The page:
Bipolar disorder is treated with three categories of drugs – mood stabilizers, atypical antipsychotic drugs and antidepressants. Mood stabilizers are the first line treatment for this mental disorder. Lithium is one of the first drugs used for healing mania and depression, the two primary symptoms of bipolar disorder. Anticonvulsant drugs, primarily used for treating seizures, are widely recommended for bipolar disorder patients to stabilize mood. To prevent recurrence, sometimes psychiatrists prescribe antipsychotic medications. The depressive episodes often respond to antidepressants.
Bipolar Disorder Drugs
Lithium is the most effective drug for reducing mania and depression associated with bipolar disorder. Prolonged intake of lithium can prevent future episodes of bipolar disorder. Risk of suicide in people diagnosed with bipolar disorder can be reduced significantly with the help of this mood stabilization medication. The positive effect of the lithium is noticeable one to two weeks after taking the drug. Lithium is used in maintenance treatment to prevent remission of the mental illness.
Discontinuation of this medication even if the symptoms had not occurred for several months increases the risk of relapse. Usually psychiatrists recommend lower doses of the drug for long-term use. However, prolonged use of this mood stabilizer can impair thyroid and kidney functions.
The adverse effect of lithium can be reduced by consuming sufficient amount of water and retaining normal sodium consumption during the treatment. Hand tremor, poor memory, weight gain, diarrhea, vomiting, excess thirst, increased urination, muscle weakness, drowsiness, acne and hair loss are common side effects of the drug.
Anticonvulsants are prescribed either alone or with other bipolar disorder drugs for improving the mood of patients. These drugs help to reduce the hyperactivity of the brain. It is usually prescribed to stabilize the mood of people who experience at least four episodes of mania and depression every year. Anticonvulsants commonly used for bipolar disorder treatment include lamotrigine, oxcarbazepine, carbamazepine, topiramate, tiagabine and divalproex sodium.
To realize the benefits of these drugs, they should be taken for several weeks. Common side effects of anticonvulsant intake include fatigue, drowsiness, dizziness, nausea, rash, weight gain and tremor. Kidney and liver damage and reduced platelet counts are linked to some anticonvulsant drugs. The risk of adverse side effects can be avoided through routine blood tests and regular medical supervision.
Antipsychotic drugs such as aripiprazole, asenapine, clozapine, olanzapine, quetiapine, risperidone and ziprasidone are recommended for healing delusions and hallucinations that might occur during the episodes of severe depression and acute mania. By acting on the neurotransmitters of the brain, these drugs help to stabilize the mood.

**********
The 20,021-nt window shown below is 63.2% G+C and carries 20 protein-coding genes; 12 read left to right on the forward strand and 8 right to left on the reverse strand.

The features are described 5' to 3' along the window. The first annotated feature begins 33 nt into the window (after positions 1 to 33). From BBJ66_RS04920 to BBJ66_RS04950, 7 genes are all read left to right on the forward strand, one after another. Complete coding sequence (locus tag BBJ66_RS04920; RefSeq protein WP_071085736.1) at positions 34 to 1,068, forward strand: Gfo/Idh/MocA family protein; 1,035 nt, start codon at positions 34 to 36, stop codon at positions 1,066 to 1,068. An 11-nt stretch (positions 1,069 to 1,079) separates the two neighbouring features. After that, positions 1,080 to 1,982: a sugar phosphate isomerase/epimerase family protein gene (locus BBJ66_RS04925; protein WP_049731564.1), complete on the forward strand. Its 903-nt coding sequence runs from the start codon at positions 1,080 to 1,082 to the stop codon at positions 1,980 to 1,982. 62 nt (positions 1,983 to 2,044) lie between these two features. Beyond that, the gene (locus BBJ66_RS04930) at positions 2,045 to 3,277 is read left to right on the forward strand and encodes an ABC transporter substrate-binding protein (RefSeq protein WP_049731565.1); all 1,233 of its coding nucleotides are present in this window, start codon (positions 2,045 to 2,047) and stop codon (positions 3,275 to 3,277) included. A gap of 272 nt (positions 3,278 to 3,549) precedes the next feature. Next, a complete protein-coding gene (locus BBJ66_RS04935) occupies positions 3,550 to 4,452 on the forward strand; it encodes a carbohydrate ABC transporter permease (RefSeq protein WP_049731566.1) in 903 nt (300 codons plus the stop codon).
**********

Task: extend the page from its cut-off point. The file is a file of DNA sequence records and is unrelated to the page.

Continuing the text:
Although conventionally used for short-term treatment, some of the recent antipsychotic drugs are recommended for long-term use especially when lithium and anticonvulsants fail to produce the desired result. Weight gain, high cholesterol level, dry mouth, blurred vision, drowsiness and tremors are common side effects of these drugs.
Calcium Channel Blockers
Calcium channel blockers, traditionally used for lowering the blood pressure level, can be effective in reducing the symptoms of bipolar disorder. However, these medications are not as popular as the aforementioned drugs in treating bipolar disorder. Headache, irregular heart rhythm, low blood pressure, swelling of the legs, constipation and fatigue are common side effects of this medication.
By slowing down the hyperactivity of the brain, benzodiazepines rapidly heals the maniac episodes of bipolar disorder. They are used for short-term treatment, usually along with conventional mood stabilization drugs.
Benzodiazepines used for treating this mental disorder include alprazolam, clonazepam, diazepam and lorazepam. Side effects that might occur following intake of benzodiazepines include blurred vision, dizziness, fatigue, memory loss, slurred speech and muscle weakness. Benzodiazepines can be addictive if taken for a prolonged period.
The depressive episodes of bipolar disorder can be alleviated with antidepressants. Selective serotonin reuptake inhibitors (SSRI) are widely used for treating depression. By boosting the level of the neurotransmitter serotonin in the brain, SSRIs help to improve the mood. The SSRI paroxetine is widely recommended for treating depression.
Most people respond to this antidepressant. Other SSRIs prescribed by psychiatrists include citalopram, escitalopram, fluoxetine, fluozamine, and sertraline. Headache, nervousness, diarrhea, agitation, low sex drive, sleeping difficulties, change in weight, rash are some of the side effects of SSRIs. Rarely monoamine oxidase inhibitors (MAOIs) and tricyclic antidepressants are used for treating depression in bipolar disorder patients. However, antidepressants may increase the risk of suicides.
Hence, patients on these drugs need to be monitored closely especially at the early stage of the treatment or when the dose of the drug is changed. As the antidepressants provide fast relief from depression, if taken without other conventional bipolar disorder drugs may worsen the mania episodes, thereby increasing the recurrence of the maniac-depressive symptoms of the illness.